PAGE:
Critical Conversations Speaker Series

Critical Conversations logo
Series Perspectives

For each of the Critical Conversations, a voice from the Auburn campus community will provide their unique and personal perspective on the topic with the goal of providing context within our university environment and the national dialogue. Visit this page often to read a fresh viewpoint on the discussion topics.

In attending the recent Critical Conversation lecture with Drs. Cornel West and Robert George, I was reminded of an important maxim. Words are powerful, powerful things. We forget that. As a student, I occasionally forget that. I consider myself to be a person who places a high value on compassion, integrity and justice and personally strive to evoke these ideals in my words and actions. I have always found it difficult to understand the construct of free speech without these values.

The recent dialogue between Drs. West and George helped me realize that I am not alone in this difficulty. Words without virtuous intentions are harmful. When I say virtuous intentions, I am not saying that conversations must be confined to matters of morality or temperance, but rather that words with virtuous intentions seek truth.

Rhetoric should not be created for vanity’s sake. We should all use our words to seek truth. When we use our words for vanity, or to hear the sound of our own voices, we advance our own agendas, not the truth.

When we speak truth into power we shine a light into our society's "moral blackout." This task is not easy, but it is necessary.

Truth seeking should make us uncomfortable. The truth should rattle our preconceived notions and unconscious biases.

Words that value human life and dignity, compassion and the truth--- those are the words that will truly set us free.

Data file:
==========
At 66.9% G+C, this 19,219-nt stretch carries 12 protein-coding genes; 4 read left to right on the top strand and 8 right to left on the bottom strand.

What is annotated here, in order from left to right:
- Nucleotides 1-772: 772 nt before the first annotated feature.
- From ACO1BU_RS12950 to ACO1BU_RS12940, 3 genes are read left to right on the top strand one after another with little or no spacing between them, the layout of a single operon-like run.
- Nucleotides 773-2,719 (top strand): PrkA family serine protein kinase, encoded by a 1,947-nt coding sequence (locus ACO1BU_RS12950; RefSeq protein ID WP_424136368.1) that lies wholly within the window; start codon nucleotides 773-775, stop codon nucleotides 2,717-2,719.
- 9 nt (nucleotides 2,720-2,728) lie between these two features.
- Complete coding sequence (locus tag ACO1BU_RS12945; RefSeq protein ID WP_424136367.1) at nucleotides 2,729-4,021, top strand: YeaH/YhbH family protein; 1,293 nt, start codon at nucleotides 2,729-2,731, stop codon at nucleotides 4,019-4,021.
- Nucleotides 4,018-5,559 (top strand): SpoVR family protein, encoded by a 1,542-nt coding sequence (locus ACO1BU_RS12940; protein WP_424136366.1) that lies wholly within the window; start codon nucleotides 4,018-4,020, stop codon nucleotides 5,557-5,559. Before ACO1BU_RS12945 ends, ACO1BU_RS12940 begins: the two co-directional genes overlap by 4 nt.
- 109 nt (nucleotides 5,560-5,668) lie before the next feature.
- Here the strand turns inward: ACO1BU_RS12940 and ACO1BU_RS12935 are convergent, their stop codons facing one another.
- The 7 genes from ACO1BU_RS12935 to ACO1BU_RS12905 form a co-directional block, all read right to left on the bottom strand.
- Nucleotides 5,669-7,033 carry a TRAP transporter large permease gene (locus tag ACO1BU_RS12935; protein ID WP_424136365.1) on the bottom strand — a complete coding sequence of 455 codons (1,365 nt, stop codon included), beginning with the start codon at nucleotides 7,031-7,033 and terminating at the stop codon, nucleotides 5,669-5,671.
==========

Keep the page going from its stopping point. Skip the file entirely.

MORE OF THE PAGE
Auburn, let's seek the truth to set us free.

Kayla Warner
Senior, Public Relations
BSU President, 2016-17

Portrait of Kayla Warner

As SGA president, I am honored to be the voice of Auburn students as we facilitate discussions around challenging topics like prejudice, bias, and our own predispositions. I look forward to continuing to provide leadership to the university’s efforts on expanding dialogues among students, faculty, staff, and the campus community.

To ensure students have a college experience where they are challenged, learn to listen and develop greater empathy for others, it is our responsibility to keep the conversation going by providing opportunities for engaged dialogue. Following months of careful planning, I am proud to share Auburn’s new speaker series, Critical Conversations: Exploring Intellectual Diversity and the Free Exchange of Ideas.

The series features a number of prominent authors, scholars, and opinion leaders we have invited to campus to share in an important dialogue about diverse ideas and perspectives on a range of topics including free speech in higher education, race relations, diverse perspectives in the media, unconscious bias, and closed minds on campus.

Auburn is a unique institution known for its first-rate academic, research, and outreach programs. More importantly, we are known for our commitment to excellence, shared values, and a respect for others, regardless of their beliefs and backgrounds. I encourage all members of our campus, especially students, to take the time to attend these events and engage in your own critical conversations.

Join the conversation at 4 p.m., Friday, September 1, in the Student Center Ballroom!

Jacqueline Keck
2017-18 SGA President

Portrait of Jacqueline Keck
[an error occurred while processing this directive]
Last Updated: February 26, 2018